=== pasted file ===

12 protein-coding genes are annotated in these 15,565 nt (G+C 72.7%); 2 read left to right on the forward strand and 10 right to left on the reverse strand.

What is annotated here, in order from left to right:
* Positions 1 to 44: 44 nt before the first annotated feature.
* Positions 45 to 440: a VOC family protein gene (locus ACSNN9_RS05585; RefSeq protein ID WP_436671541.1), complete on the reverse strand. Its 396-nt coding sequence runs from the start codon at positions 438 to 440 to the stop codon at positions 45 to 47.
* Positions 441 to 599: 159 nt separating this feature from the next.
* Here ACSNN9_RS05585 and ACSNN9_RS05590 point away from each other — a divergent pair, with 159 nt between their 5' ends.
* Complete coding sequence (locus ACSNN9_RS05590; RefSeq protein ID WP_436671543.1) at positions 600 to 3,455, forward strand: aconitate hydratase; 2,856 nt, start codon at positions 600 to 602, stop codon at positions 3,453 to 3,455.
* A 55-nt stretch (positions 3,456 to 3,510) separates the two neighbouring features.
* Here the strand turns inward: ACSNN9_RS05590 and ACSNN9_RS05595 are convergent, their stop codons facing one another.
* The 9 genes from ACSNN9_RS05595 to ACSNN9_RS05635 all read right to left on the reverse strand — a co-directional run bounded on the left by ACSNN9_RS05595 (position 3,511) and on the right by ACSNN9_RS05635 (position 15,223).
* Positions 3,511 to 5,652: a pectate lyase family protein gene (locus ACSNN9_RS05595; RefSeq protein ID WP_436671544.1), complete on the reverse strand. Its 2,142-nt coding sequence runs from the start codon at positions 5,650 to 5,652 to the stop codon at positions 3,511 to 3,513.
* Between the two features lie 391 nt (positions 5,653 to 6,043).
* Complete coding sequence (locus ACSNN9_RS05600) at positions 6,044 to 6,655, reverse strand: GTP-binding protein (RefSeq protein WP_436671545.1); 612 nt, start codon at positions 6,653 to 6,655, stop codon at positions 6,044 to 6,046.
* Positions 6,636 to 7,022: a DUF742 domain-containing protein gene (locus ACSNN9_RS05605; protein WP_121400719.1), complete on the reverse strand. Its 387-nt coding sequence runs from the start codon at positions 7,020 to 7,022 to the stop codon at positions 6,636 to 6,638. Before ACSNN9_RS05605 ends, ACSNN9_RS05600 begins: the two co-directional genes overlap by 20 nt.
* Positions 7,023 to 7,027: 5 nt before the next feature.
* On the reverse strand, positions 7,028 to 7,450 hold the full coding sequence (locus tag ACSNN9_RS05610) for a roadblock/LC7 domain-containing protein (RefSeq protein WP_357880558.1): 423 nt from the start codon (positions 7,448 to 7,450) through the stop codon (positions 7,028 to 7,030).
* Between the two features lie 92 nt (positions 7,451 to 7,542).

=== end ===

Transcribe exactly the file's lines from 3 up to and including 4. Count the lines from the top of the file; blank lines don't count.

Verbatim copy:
* Positions 1 to 44: 44 nt before the first annotated feature.
* Positions 45 to 440: a VOC family protein gene (locus ACSNN9_RS05585; RefSeq protein ID WP_436671541.1), complete on the reverse strand. Its 396-nt coding sequence runs from the start codon at positions 438 to 440 to the stop codon at positions 45 to 47.